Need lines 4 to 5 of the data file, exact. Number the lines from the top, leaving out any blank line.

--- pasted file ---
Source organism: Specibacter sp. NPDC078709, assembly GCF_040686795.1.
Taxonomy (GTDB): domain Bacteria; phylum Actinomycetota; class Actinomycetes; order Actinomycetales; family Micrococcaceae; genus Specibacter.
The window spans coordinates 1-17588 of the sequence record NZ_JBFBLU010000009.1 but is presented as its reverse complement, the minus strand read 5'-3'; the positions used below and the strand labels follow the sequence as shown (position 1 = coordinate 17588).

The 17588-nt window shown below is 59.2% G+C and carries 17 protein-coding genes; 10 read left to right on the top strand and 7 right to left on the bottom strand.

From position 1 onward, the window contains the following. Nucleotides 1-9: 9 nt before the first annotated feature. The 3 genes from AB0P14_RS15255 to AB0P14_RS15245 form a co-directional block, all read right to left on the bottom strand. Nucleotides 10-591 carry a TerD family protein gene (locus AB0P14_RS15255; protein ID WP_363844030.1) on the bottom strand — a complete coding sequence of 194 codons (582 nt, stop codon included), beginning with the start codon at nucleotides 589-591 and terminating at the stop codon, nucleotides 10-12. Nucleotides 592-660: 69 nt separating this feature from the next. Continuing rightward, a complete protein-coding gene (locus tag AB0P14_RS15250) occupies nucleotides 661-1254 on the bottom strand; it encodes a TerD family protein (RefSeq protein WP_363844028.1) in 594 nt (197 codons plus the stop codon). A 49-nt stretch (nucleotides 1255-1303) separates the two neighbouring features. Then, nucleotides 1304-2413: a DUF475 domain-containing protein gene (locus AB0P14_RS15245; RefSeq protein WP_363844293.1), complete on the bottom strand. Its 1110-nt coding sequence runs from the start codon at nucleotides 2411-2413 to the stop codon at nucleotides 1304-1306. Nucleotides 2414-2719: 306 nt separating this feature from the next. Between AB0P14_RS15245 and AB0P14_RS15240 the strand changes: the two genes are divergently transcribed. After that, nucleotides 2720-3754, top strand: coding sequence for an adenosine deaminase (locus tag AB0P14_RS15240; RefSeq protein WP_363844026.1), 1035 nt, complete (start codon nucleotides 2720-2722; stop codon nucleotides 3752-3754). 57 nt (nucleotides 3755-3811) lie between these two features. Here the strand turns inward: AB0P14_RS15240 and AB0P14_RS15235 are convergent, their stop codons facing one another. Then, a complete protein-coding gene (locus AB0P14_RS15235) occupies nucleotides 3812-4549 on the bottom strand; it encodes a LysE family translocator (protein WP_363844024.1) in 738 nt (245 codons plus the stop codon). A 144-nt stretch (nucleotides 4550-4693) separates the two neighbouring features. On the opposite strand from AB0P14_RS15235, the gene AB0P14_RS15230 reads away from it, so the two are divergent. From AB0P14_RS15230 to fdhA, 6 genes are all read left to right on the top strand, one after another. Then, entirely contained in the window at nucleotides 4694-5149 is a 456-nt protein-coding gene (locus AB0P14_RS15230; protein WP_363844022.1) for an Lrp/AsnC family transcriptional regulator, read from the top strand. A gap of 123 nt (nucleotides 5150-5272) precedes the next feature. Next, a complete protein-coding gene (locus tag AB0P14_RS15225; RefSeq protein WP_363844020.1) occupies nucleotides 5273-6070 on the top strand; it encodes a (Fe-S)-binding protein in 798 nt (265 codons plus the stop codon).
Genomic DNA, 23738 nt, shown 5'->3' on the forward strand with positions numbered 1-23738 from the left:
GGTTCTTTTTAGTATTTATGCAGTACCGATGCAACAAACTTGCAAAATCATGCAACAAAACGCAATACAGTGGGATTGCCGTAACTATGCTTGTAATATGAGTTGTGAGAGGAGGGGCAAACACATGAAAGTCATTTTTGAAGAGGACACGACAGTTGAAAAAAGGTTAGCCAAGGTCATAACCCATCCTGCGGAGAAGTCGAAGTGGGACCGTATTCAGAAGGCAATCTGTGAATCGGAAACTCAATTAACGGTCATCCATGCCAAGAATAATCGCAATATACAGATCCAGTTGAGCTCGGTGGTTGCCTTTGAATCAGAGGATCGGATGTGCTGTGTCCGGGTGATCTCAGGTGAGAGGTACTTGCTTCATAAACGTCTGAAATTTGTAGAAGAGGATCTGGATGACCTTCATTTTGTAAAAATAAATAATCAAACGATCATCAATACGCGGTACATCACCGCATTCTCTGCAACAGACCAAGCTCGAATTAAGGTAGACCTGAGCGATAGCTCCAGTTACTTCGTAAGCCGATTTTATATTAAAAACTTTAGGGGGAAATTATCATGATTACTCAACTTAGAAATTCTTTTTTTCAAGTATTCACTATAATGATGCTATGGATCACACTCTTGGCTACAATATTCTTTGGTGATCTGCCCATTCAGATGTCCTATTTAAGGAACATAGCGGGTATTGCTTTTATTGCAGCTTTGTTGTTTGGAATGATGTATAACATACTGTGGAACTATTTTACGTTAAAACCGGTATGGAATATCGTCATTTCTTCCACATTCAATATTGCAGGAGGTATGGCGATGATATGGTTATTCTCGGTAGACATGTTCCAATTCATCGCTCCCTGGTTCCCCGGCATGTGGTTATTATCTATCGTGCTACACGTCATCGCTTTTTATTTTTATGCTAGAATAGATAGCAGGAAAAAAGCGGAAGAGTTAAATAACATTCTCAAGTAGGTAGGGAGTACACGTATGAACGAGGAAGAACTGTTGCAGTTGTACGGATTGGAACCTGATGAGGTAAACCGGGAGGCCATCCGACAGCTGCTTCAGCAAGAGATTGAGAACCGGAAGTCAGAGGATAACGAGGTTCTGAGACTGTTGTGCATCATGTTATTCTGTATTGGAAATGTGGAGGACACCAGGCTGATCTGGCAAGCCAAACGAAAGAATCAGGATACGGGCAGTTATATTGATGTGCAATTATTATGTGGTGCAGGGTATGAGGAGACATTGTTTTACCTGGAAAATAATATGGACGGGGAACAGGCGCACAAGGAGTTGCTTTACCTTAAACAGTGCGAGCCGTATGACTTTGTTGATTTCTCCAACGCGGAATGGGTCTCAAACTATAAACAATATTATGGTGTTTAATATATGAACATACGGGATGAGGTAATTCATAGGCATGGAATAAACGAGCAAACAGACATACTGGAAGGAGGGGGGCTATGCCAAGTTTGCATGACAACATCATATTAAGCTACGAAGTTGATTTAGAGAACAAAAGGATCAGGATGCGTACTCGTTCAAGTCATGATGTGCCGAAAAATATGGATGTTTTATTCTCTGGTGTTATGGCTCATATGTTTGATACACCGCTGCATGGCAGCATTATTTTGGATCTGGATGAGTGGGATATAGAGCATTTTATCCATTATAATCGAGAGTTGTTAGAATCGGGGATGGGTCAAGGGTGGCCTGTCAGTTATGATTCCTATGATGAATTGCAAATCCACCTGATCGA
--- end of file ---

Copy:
The 17588-nt window shown below is 59.2% G+C and carries 17 protein-coding genes; 10 read left to right on the top strand and 7 right to left on the bottom strand.

From position 1 onward, the window contains the following. Nucleotides 1-9: 9 nt before the first annotated feature. The 3 genes from AB0P14_RS15255 to AB0P14_RS15245 form a co-directional block, all read right to left on the bottom strand. Nucleotides 10-591 carry a TerD family protein gene (locus AB0P14_RS15255; protein ID WP_363844030.1) on the bottom strand — a complete coding sequence of 194 codons (582 nt, stop codon included), beginning with the start codon at nucleotides 589-591 and terminating at the stop codon, nucleotides 10-12. Nucleotides 592-660: 69 nt separating this feature from the next. Continuing rightward, a complete protein-coding gene (locus tag AB0P14_RS15250) occupies nucleotides 661-1254 on the bottom strand; it encodes a TerD family protein (RefSeq protein WP_363844028.1) in 594 nt (197 codons plus the stop codon). A 49-nt stretch (nucleotides 1255-1303) separates the two neighbouring features. Then, nucleotides 1304-2413: a DUF475 domain-containing protein gene (locus AB0P14_RS15245; RefSeq protein WP_363844293.1), complete on the bottom strand. Its 1110-nt coding sequence runs from the start codon at nucleotides 2411-2413 to the stop codon at nucleotides 1304-1306. Nucleotides 2414-2719: 306 nt separating this feature from the next. Between AB0P14_RS15245 and AB0P14_RS15240 the strand changes: the two genes are divergently transcribed. After that, nucleotides 2720-3754, top strand: coding sequence for an adenosine deaminase (locus tag AB0P14_RS15240; RefSeq protein WP_363844026.1), 1035 nt, complete (start codon nucleotides 2720-2722; stop codon nucleotides 3752-3754). 57 nt (nucleotides 3755-3811) lie between these two features. Here the strand turns inward: AB0P14_RS15240 and AB0P14_RS15235 are convergent, their stop codons facing one another. Then, a complete protein-coding gene (locus AB0P14_RS15235) occupies nucleotides 3812-4549 on the bottom strand; it encodes a LysE family translocator (protein WP_363844024.1) in 738 nt (245 codons plus the stop codon). A 144-nt stretch (nucleotides 4550-4693) separates the two neighbouring features. On the opposite strand from AB0P14_RS15235, the gene AB0P14_RS15230 reads away from it, so the two are divergent. From AB0P14_RS15230 to fdhA, 6 genes are all read left to right on the top strand, one after another. Then, entirely contained in the window at nucleotides 4694-5149 is a 456-nt protein-coding gene (locus AB0P14_RS15230; protein WP_363844022.1) for an Lrp/AsnC family transcriptional regulator, read from the top strand. A gap of 123 nt (nucleotides 5150-5272) precedes the next feature. Next, a complete protein-coding gene (locus tag AB0P14_RS15225; RefSeq protein WP_363844020.1) occupies nucleotides 5273-6070 on the top strand; it encodes a (Fe-S)-binding protein in 798 nt (265 codons plus the stop codon).